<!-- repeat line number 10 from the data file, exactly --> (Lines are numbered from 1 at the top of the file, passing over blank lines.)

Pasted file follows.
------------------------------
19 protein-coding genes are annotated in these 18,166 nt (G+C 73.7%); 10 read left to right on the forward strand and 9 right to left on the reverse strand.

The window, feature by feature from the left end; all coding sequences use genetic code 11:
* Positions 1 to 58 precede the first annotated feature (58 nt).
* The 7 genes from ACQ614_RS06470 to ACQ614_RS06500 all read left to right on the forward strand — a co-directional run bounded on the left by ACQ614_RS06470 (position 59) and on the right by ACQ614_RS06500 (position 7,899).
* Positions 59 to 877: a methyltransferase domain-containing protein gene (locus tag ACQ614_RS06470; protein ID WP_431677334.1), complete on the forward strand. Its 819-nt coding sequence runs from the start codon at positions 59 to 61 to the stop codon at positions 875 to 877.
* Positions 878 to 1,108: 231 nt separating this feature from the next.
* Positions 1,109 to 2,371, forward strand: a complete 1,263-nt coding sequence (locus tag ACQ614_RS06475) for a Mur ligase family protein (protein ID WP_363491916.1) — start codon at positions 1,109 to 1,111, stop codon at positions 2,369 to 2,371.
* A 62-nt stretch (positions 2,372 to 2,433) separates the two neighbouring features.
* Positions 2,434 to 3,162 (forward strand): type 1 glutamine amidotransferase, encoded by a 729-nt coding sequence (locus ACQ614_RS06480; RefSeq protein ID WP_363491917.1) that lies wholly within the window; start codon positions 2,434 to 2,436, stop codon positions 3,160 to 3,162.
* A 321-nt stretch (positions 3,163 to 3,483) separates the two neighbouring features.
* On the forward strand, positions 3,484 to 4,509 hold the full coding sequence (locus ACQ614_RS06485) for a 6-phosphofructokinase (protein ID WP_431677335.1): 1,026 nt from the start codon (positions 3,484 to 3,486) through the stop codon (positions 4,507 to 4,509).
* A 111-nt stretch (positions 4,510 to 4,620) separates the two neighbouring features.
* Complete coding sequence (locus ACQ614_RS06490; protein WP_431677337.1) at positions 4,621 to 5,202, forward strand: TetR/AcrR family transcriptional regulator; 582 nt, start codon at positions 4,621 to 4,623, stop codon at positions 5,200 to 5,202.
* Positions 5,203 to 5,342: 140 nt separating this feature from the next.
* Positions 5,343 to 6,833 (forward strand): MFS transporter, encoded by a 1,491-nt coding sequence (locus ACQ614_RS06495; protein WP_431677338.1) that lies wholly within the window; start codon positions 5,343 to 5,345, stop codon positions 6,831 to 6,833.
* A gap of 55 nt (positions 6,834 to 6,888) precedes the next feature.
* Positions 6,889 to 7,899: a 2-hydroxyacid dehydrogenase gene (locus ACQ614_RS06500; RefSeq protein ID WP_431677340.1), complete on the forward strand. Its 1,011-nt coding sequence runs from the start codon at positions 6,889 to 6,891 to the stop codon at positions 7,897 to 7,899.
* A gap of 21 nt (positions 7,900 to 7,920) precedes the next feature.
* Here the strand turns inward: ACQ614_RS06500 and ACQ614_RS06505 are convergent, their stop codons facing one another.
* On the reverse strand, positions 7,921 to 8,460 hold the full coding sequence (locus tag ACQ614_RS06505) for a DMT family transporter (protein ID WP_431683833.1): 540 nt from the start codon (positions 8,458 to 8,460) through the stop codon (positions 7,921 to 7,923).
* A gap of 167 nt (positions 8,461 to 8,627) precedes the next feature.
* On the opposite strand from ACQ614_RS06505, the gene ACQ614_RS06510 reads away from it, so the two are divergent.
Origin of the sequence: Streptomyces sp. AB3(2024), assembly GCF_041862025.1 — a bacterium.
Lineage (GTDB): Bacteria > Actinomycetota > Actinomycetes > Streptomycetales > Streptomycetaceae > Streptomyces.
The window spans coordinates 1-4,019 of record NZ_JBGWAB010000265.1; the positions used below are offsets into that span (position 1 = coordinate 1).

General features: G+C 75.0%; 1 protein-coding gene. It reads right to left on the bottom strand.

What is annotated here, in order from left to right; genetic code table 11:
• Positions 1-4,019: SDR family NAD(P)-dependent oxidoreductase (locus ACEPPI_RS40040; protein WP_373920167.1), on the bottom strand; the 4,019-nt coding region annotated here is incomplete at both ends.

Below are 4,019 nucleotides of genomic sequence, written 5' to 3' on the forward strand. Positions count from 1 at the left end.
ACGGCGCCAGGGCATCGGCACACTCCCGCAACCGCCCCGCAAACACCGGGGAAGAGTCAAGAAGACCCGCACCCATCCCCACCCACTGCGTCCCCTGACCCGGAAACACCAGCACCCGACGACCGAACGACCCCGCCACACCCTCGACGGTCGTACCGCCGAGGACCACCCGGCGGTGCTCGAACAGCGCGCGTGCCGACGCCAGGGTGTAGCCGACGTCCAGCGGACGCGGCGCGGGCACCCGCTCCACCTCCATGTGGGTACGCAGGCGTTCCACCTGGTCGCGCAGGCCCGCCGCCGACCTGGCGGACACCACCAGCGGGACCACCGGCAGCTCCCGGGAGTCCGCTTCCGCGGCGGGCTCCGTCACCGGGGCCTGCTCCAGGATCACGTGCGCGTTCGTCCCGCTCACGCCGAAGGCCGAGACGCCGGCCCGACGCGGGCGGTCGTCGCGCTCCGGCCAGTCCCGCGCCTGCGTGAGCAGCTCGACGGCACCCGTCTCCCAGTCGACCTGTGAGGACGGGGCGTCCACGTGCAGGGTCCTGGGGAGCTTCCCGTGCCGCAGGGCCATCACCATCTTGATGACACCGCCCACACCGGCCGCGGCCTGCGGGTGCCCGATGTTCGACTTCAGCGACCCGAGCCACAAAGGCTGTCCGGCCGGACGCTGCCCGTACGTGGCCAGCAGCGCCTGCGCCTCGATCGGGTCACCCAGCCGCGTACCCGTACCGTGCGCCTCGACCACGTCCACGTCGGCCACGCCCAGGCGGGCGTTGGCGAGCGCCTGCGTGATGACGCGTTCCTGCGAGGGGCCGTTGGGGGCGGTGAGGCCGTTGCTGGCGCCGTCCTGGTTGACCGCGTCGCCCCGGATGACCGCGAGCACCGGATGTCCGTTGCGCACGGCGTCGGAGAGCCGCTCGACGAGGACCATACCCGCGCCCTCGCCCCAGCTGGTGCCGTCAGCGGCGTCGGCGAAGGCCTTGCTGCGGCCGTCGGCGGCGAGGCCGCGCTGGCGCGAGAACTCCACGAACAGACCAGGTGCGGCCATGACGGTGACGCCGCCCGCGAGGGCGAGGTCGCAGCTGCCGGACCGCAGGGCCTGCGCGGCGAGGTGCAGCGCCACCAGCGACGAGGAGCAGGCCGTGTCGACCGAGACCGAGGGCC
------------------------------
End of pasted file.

* A 321-nt stretch (positions 3,163 to 3,483) separates the two neighbouring features.